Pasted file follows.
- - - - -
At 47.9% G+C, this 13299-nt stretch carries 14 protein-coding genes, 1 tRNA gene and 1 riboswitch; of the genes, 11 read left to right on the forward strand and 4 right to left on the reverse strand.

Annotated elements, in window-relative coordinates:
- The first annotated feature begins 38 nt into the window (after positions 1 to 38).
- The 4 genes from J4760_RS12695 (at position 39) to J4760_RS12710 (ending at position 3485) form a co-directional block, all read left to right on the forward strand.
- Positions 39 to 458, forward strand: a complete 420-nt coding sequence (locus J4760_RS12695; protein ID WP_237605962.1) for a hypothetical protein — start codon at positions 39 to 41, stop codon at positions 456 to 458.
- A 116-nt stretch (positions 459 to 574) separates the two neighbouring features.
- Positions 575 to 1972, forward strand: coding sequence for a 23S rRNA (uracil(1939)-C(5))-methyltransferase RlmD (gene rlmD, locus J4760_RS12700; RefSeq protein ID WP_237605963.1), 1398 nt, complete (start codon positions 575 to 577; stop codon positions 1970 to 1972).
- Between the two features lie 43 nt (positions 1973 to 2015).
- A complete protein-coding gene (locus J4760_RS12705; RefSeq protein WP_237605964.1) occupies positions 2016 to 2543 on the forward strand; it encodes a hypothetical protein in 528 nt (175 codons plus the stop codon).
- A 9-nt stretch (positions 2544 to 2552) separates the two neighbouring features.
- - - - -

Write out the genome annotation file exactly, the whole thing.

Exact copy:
At 47.9% G+C, this 13299-nt stretch carries 14 protein-coding genes, 1 tRNA gene and 1 riboswitch; of the genes, 11 read left to right on the forward strand and 4 right to left on the reverse strand.

Annotated elements, in window-relative coordinates:
- The first annotated feature begins 38 nt into the window (after positions 1 to 38).
- The 4 genes from J4760_RS12695 (at position 39) to J4760_RS12710 (ending at position 3485) form a co-directional block, all read left to right on the forward strand.
- Positions 39 to 458, forward strand: a complete 420-nt coding sequence (locus J4760_RS12695; protein ID WP_237605962.1) for a hypothetical protein — start codon at positions 39 to 41, stop codon at positions 456 to 458.
- A 116-nt stretch (positions 459 to 574) separates the two neighbouring features.
- Positions 575 to 1972, forward strand: coding sequence for a 23S rRNA (uracil(1939)-C(5))-methyltransferase RlmD (gene rlmD, locus J4760_RS12700; RefSeq protein ID WP_237605963.1), 1398 nt, complete (start codon positions 575 to 577; stop codon positions 1970 to 1972).
- Between the two features lie 43 nt (positions 1973 to 2015).
- A complete protein-coding gene (locus J4760_RS12705; RefSeq protein WP_237605964.1) occupies positions 2016 to 2543 on the forward strand; it encodes a hypothetical protein in 528 nt (175 codons plus the stop codon).
- A 9-nt stretch (positions 2544 to 2552) separates the two neighbouring features.